Happy half century Hulk. It may seem incredible, he may be incredible, but everyone’s favourite not so jolly green giant has now been raging and rampaging across comic books and the small and big screen for a full five decades, most recently in The Avengers. Throughout that time we’ve also been battling to master what originally turned him from a mild mannered scientist into a super-powered monster: gamma radiation. And now there are signs of a significant breakthrough in our ability to manipulate it.
Dr Bruce Banner is transmuted by exposure to gamma rays in Hulk #1 in May 1962. In that first issue much is made of how no-one has previously unlocked “the secret of harnessing gamma rays”, and how “mysterious” and even “awesome” they are. Leaving aside some curious other elements of that debut – such as the Hulk being intended to be grey, but ending up green through colouring problems – what’s repeatedly emphasised is that gamma rays are “powerful forces” beyond our full comprehension or control. That was largely true then, and is still true now. Or at least it was until very recently.
The term gamma rays was coined in 1903 by Nobel-winning splitter of the atom Ernest Rutherford, as part of his ABC of radiation. He’d already come up with the names for alpha and beta rays when his work on radium led him to realise it was emitting something different: “rays which are non-deviable by a magnetic field, and which are of a very penetrating character”. So Rutherford gave them the next letter in the Greek alphabet, gamma.
Since then we’ve learned they are an intense, ionising form of electromagnetic radiation – therefore potentially bad news for anything living – which although distinct from X-rays in how they’re produced (gamma rays originate in the nucleus, X-rays outside it) overlap in terms of wavelengths and energies. We’ve even found some uses for its deadly properties – including sterilising medical equipment through irradiation and killing cancer cells.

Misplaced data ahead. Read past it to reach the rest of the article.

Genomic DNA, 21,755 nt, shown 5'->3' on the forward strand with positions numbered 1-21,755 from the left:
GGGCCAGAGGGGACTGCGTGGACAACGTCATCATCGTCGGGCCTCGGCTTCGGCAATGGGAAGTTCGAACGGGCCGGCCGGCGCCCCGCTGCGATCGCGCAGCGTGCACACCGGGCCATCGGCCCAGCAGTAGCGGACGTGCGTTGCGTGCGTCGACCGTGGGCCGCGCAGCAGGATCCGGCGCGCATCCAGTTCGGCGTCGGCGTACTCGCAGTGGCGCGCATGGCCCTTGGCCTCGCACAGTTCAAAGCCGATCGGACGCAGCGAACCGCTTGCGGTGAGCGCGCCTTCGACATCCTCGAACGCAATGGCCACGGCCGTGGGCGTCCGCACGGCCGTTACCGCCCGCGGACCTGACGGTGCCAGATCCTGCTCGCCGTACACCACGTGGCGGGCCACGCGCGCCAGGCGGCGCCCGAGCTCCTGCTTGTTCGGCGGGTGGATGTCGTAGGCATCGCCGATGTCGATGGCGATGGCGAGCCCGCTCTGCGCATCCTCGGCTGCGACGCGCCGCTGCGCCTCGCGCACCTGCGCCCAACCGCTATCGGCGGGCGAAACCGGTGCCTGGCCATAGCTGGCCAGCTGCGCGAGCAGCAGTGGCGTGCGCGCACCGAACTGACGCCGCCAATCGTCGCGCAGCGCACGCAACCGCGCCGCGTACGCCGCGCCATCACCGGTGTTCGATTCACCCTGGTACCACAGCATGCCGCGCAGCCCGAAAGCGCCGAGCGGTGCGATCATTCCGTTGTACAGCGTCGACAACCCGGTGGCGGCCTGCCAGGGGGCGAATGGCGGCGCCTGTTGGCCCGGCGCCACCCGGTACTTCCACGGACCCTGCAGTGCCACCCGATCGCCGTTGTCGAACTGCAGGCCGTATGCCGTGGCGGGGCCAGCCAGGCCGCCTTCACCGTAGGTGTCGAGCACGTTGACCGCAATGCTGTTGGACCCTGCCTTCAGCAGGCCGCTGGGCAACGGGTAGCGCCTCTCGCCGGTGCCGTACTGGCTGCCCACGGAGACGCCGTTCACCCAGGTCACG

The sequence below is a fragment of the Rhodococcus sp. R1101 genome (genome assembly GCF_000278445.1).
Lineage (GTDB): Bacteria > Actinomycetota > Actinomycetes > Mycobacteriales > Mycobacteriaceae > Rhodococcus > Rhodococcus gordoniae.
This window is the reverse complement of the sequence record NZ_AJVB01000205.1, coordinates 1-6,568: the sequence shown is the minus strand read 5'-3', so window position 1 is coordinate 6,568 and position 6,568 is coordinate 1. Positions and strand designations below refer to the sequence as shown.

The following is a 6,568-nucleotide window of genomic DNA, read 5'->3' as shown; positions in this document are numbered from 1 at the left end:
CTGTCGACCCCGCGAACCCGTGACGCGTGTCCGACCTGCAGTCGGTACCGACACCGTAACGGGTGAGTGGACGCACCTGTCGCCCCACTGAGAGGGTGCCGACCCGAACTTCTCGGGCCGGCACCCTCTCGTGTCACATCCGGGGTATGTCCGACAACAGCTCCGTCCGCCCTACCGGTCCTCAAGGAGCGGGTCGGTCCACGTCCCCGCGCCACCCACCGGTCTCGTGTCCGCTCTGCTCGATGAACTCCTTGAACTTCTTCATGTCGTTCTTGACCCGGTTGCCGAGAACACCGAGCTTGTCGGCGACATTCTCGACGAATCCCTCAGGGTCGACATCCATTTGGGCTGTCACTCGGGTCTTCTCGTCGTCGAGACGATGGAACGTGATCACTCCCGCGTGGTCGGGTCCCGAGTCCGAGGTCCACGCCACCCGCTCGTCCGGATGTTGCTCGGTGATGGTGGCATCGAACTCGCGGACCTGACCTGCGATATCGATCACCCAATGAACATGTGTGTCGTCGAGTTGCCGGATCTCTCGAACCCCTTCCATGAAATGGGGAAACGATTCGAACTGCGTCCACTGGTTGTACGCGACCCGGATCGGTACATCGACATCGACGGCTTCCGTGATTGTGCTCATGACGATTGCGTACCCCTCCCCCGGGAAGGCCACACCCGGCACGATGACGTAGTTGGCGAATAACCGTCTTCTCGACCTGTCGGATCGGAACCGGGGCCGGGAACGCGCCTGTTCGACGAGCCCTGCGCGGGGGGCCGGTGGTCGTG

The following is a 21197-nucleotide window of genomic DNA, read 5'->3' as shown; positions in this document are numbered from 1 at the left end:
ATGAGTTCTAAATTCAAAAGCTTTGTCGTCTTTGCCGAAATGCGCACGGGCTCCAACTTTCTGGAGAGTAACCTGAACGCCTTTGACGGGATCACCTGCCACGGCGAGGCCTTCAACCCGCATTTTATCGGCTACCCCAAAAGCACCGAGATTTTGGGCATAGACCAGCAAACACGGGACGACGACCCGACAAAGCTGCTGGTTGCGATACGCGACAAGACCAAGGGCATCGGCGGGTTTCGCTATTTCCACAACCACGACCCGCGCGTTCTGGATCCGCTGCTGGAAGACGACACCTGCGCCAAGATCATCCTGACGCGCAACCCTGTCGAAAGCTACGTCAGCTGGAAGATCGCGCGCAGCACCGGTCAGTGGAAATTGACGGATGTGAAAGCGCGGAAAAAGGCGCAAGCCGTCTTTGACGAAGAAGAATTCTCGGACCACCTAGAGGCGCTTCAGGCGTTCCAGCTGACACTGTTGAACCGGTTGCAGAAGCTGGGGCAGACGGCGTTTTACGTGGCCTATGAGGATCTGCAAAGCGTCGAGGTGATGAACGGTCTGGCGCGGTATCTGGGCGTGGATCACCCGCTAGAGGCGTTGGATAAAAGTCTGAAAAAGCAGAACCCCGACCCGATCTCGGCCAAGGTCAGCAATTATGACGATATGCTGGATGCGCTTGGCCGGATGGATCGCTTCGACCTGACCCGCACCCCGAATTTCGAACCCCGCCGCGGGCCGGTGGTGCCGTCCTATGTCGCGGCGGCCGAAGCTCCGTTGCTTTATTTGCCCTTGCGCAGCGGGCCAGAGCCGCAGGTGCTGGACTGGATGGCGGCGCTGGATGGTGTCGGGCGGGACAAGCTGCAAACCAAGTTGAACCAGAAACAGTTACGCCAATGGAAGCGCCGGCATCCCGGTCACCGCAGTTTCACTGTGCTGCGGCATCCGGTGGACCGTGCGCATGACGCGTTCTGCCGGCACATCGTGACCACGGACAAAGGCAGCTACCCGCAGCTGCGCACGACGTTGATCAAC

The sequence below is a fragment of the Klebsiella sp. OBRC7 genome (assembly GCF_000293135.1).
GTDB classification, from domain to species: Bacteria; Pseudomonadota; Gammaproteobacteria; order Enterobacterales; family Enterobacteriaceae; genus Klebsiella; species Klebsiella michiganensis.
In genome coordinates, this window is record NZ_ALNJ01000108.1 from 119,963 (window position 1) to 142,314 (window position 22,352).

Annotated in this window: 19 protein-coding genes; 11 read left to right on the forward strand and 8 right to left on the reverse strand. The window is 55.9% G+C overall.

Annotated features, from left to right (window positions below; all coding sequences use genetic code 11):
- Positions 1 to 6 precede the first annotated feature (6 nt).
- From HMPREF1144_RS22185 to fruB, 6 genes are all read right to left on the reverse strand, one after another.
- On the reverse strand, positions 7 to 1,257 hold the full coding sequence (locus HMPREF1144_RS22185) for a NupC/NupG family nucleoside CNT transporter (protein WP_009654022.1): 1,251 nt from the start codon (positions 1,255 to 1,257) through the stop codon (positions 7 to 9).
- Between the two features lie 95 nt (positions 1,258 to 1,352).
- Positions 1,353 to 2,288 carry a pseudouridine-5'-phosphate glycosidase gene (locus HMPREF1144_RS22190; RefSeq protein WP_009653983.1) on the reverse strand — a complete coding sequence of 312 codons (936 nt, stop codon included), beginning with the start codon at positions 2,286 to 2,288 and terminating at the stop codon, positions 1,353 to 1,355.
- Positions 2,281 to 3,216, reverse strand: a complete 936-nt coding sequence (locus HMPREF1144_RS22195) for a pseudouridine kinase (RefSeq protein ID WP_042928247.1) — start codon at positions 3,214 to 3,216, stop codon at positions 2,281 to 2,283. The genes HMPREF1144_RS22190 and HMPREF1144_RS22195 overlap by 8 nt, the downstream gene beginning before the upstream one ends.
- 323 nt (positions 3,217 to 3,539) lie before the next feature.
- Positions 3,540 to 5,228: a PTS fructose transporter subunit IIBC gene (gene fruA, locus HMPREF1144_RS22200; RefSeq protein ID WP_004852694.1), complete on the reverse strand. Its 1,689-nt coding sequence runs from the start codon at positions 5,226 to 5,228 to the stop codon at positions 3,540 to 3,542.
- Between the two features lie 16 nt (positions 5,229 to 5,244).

Such details didn’t interest most makers of science fiction: what they picked up was that whereas X-rays had been subjugated and used in radiography and crystallography, gamma rays were mysterious and dangerous – a product of otherworldly cosmic rays or end-of-the-worldly nuclear explosions. The latter being something which at the height of the Cold War seemed all too likely. Gamma rays were the wild child of the electromagnetic spectrum – poorly understood, not easily disciplined and potentially life-threatening. All of which made them singularly attractive as a plot device.
Cold War classics include movies Monster on the Campus – gamma irradiated prehistoric remains lead to “evolution reversed!” for all who touch them - and The Gamma People where a crazed Eastern-bloc scientist turns up the rays by degrees (as in temperature!) to mutate locals. Comic book fans should note the first film’s lead character is Donald Blake – a name later given by Marvel to Thor’s human incarnation.
Fictional gamma radiation isn’t confined to the paranoia of the 50s and 60s or to being something bad. It has been evoked to generate dilithium crystals in a Star Trek movie (The Voyage Home if you must know), to catch and destroy a potentially dangerous robot in one of Isaac Asimov’s original I, Robot short stories, and as an experimental backdrop to the Pulitzer prize-winning dysfunctional family drama – later filmed with Paul Newman directing - The Effect of Gamma Rays on Man-in-the-Moon Marigolds. And they still get regular outings as something flexibly scary – an example being 2007’s Evolution of the Daleks where Dr Who’s old enemy need the energy from gamma rays to jumpstart another of their doomed schemes for galactic domination.